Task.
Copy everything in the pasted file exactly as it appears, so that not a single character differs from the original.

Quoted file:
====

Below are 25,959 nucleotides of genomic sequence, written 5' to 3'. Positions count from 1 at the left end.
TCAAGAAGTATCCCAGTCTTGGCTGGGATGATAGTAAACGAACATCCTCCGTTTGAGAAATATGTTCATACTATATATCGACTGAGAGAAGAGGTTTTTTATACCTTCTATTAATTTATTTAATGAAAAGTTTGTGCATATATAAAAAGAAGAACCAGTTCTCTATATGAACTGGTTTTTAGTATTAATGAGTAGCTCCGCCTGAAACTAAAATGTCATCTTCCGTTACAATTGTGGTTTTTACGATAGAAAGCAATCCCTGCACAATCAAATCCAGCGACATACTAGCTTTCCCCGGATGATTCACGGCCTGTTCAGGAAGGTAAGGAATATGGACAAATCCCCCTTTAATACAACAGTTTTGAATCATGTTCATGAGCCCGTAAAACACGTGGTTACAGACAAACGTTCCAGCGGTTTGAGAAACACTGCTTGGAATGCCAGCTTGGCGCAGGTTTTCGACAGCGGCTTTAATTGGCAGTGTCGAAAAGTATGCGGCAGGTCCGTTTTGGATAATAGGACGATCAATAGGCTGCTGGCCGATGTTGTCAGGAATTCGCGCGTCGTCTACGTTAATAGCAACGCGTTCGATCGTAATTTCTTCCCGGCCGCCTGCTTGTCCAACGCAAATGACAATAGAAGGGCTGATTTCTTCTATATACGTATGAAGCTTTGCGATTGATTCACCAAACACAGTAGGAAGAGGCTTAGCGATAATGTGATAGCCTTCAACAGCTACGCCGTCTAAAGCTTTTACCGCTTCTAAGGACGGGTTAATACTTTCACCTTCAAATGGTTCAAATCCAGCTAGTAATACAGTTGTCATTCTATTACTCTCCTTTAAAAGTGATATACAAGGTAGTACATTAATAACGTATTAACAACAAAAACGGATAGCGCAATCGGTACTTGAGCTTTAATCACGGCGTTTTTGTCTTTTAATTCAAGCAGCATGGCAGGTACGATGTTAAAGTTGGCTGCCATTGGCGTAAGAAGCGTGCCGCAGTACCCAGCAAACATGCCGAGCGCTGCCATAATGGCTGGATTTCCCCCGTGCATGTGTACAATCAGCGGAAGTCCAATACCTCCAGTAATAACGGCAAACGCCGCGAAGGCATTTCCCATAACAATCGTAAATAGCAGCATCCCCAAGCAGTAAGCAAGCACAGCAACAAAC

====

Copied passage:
Below are 25,959 nucleotides of genomic sequence, written 5' to 3'. Positions count from 1 at the left end.
TCAAGAAGTATCCCAGTCTTGGCTGGGATGATAGTAAACGAACATCCTCCGTTTGAGAAATATGTTCATACTATATATCGACTGAGAGAAGAGGTTTTTTATACCTTCTATTAATTTATTTAATGAAAAGTTTGTGCATATATAAAAAGAAGAACCAGTTCTCTATATGAACTGGTTTTTAGTATTAATGAGTAGCTCCGCCTGAAACTAAAATGTCATCTTCCGTTACAATTGTGGTTTTTACGATAGAAAGCAATCCCTGCACAATCAAATCCAGCGACATACTAGCTTTCCCCGGATGATTCACGGCCTGTTCAGGAAGGTAAGGAATATGGACAAATCCCCCTTTAATACAACAGTTTTGAATCATGTTCATGAGCCCGTAAAACACGTGGTTACAGACAAACGTTCCAGCGGTTTGAGAAACACTGCTTGGAATGCCAGCTTGGCGCAGGTTTTCGACAGCGGCTTTAATTGGCAGTGTCGAAAAGTATGCGGCAGGTCCGTTTTGGATAATAGGACGATCAATAGGCTGCTGGCCGATGTTGTCAGGAATTCGCGCGTCGTCTACGTTAATAGCAACGCGTTCGATCGTAATTTCTTCCCGGCCGCCTGCTTGTCCAACGCAAATGACAATAGAAGGGCTGATTTCTTCTATATACGTATGAAGCTTTGCGATTGATTCACCAAACACAGTAGGAAGAGGCTTAGCGATAATGTGATAGCCTTCAACAGCTACGCCGTCTAAAGCTTTTACCGCTTCTAAGGACGGGTTAATACTTTCACCTTCAAATGGTTCAAATCCAGCTAGTAATACAGTTGTCATTCTATTACTCTCCTTTAAAAGTGATATACAAGGTAGTACATTAATAACGTATTAACAACAAAAACGGATAGCGCAATCGGTACTTGAGCTTTAATCACGGCGTTTTTGTCTTTTAATTCAAGCAGCATGGCAGGTACGATGTTAAAGTTGGCTGCCATTGGCGTAAGAAGCGTGCCGCAGTACCCAGCAAACATGCCGAGCGCTGCCATAATGGCTGGATTTCCCCCGTGCATGTGTACAATCAGCGGAAGTCCAATACCTCCAGTAATAACGGCAAACGCCGCGAAGGCATTTCCCATAACAATCGTAAATAGCAGCATCCCCAAGCAGTAAGCAAGCACAGCAACAAAC